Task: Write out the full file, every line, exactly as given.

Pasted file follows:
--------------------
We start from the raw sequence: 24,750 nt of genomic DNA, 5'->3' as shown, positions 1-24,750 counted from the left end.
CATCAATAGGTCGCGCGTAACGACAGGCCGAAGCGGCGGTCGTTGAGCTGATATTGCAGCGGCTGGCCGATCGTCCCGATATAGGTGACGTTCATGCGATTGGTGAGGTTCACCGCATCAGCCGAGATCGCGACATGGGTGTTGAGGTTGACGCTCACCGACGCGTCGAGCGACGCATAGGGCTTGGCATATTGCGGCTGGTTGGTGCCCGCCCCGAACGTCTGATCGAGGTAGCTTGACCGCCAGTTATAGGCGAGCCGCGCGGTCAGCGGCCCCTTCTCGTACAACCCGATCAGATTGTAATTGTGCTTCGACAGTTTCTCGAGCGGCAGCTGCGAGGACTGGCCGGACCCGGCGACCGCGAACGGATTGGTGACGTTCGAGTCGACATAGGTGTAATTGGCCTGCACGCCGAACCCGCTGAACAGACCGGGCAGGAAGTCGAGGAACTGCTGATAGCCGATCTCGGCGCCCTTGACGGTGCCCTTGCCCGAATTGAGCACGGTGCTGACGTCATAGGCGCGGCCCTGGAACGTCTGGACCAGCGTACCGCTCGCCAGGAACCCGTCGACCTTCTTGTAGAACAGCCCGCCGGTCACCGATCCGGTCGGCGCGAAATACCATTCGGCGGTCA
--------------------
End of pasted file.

We start from the raw sequence: 24,750 nt of genomic DNA, 5'->3' as shown, positions 1-24,750 counted from the left end.
CATCAATAGGTCGCGCGTAACGACAGGCCGAAGCGGCGGTCGTTGAGCTGATATTGCAGCGGCTGGCCGATCGTCCCGATATAGGTGACGTTCATGCGATTGGTGAGGTTCACCGCATCAGCCGAGATCGCGACATGGGTGTTGAGGTTGACGCTCACCGACGCGTCGAGCGACGCATAGGGCTTGGCATATTGCGGCTGGTTGGTGCCCGCCCCGAACGTCTGATCGAGGTAGCTTGACCGCCAGTTATAGGCGAGCCGCGCGGTCAGCGGCCCCTTCTCGTACAACCCGATCAGATTGTAATTGTGCTTCGACAGTTTCTCGAGCGGCAGCTGCGAGGACTGGCCGGACCCGGCGACCGCGAACGGATTGGTGACGTTCGAGTCGACATAGGTGTAATTGGCCTGCACGCCGAACCCGCTGAACAGACCGGGCAGGAAGTCGAGGAACTGCTGATAGCCGATCTCGGCGCCCTTGACGGTGCCCTTGCCCGAATTGAGCACGGTGCTGACGTCATAGGCGCGGCCCTGGAACGTCTGGACCAGCGTACCGCTCGCCAGGAACCCGTCGACCTTCTTGTAGAACAGCCCGCCGGTCACCGATCCGGTCGGCGCGAAATACCATTCGGCGGTCA